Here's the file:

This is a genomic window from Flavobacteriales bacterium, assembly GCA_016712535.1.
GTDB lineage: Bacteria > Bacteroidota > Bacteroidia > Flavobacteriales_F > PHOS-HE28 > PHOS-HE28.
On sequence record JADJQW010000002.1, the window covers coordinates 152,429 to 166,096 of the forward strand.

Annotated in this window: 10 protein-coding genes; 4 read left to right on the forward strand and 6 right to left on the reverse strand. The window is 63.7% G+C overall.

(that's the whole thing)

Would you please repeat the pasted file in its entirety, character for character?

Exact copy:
This is a genomic window from Flavobacteriales bacterium, assembly GCA_016712535.1.
GTDB lineage: Bacteria > Bacteroidota > Bacteroidia > Flavobacteriales_F > PHOS-HE28 > PHOS-HE28.
On sequence record JADJQW010000002.1, the window covers coordinates 152,429 to 166,096 of the forward strand.

Annotated in this window: 10 protein-coding genes; 4 read left to right on the forward strand and 6 right to left on the reverse strand. The window is 63.7% G+C overall.